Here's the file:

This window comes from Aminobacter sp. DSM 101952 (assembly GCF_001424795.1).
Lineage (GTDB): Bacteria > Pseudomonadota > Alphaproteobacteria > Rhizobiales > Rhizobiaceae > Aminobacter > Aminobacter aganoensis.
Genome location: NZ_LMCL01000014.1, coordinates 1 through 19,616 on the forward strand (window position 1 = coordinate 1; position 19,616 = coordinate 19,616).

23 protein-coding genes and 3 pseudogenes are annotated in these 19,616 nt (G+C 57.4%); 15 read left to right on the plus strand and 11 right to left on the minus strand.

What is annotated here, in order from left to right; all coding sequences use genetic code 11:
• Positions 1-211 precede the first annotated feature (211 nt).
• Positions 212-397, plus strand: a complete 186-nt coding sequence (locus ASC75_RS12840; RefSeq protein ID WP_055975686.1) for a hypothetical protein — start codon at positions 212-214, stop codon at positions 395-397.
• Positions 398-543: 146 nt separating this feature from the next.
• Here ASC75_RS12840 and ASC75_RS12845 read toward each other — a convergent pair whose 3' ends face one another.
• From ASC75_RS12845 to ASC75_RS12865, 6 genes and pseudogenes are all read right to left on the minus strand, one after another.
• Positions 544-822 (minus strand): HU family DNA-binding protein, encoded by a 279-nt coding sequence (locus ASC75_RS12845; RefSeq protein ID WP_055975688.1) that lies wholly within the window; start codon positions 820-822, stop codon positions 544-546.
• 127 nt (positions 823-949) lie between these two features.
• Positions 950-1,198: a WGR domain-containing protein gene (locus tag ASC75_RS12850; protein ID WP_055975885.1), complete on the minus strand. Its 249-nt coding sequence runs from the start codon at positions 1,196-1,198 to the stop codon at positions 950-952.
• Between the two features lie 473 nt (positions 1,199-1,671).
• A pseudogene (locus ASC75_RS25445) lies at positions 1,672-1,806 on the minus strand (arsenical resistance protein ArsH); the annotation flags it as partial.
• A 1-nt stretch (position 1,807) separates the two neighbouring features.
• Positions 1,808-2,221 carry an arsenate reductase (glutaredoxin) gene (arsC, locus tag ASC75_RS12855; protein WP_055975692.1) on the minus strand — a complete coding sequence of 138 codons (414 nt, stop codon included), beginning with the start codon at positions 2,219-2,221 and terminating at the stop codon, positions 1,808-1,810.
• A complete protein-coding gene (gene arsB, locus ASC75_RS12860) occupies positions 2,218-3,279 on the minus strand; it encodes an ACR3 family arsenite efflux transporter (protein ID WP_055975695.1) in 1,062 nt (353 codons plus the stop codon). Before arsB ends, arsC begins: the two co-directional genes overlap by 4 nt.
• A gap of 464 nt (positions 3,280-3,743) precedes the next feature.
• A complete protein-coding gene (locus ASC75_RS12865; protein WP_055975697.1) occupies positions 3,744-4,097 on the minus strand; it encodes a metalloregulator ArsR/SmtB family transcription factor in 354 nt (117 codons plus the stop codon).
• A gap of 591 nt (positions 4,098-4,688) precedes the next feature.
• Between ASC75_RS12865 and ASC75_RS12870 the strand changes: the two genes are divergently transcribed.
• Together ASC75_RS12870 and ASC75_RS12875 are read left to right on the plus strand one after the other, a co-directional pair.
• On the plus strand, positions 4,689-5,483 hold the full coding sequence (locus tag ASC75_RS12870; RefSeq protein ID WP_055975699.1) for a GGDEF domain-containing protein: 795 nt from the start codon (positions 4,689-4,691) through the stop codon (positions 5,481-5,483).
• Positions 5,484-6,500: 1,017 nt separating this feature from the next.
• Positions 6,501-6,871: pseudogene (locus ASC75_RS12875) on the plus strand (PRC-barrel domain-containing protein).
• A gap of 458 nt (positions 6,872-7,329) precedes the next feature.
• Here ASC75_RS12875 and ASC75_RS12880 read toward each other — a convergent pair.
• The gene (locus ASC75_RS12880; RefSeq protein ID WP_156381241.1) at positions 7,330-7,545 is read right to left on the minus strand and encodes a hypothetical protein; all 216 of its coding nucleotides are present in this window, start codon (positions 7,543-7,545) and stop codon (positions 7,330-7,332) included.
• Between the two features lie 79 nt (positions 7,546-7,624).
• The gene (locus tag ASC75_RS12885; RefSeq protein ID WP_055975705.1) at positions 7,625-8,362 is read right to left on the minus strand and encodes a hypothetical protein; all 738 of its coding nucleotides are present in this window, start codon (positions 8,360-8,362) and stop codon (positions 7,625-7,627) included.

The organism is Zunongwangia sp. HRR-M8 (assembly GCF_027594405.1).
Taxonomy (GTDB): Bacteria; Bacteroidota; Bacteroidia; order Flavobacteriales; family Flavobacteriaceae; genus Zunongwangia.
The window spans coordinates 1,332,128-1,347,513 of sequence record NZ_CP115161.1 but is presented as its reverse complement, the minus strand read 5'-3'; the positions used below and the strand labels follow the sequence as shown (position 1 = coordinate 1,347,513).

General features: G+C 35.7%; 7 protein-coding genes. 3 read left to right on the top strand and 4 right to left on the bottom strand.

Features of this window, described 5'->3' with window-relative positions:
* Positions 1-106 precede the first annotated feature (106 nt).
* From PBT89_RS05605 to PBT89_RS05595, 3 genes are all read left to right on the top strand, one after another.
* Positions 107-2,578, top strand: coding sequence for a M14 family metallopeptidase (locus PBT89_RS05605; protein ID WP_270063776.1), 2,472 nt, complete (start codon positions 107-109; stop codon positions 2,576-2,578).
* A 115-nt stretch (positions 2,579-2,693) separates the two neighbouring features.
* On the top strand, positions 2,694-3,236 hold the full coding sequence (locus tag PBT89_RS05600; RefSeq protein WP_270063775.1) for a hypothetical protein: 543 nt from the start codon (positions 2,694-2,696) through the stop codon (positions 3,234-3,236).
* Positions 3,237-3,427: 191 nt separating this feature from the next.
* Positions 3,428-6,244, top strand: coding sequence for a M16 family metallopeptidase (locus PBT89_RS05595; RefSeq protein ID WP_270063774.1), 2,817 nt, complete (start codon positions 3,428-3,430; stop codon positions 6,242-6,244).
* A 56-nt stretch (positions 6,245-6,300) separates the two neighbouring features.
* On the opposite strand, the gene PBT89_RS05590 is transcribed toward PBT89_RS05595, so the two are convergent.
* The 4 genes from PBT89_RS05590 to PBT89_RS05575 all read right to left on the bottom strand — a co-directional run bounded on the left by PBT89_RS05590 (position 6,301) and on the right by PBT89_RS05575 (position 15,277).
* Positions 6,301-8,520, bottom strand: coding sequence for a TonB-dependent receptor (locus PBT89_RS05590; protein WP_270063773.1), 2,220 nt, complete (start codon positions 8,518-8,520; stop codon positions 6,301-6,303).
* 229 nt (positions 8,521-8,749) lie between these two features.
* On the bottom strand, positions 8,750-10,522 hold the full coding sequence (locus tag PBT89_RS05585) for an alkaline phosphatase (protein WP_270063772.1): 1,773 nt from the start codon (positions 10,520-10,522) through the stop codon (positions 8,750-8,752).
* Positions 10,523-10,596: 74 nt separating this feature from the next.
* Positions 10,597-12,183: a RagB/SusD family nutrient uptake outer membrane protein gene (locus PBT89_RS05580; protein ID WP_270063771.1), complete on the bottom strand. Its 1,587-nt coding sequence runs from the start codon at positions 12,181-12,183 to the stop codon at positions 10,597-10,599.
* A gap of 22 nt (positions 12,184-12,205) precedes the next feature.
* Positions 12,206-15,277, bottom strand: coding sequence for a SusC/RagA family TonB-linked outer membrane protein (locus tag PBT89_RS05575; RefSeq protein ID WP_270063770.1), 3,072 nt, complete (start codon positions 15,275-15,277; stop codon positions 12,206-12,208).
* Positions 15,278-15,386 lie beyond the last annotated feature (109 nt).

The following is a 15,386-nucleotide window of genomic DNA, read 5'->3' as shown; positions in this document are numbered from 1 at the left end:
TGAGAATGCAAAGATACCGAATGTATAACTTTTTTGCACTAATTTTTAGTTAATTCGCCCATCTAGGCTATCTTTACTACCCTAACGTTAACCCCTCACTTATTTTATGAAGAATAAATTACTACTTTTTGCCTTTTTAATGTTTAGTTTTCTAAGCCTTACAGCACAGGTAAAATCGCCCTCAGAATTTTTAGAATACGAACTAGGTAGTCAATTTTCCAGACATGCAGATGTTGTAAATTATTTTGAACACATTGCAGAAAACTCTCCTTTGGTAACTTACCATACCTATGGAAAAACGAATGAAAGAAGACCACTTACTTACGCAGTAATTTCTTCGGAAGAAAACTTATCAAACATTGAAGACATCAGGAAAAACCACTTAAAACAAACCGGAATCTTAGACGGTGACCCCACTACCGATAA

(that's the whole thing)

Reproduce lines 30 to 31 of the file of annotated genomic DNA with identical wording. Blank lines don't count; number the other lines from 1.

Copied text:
• Between the two features lie 79 nt (positions 7,546-7,624).
• The gene (locus tag ASC75_RS12885; RefSeq protein ID WP_055975705.1) at positions 7,625-8,362 is read right to left on the minus strand and encodes a hypothetical protein; all 738 of its coding nucleotides are present in this window, start codon (positions 8,360-8,362) and stop codon (positions 7,625-7,627) included.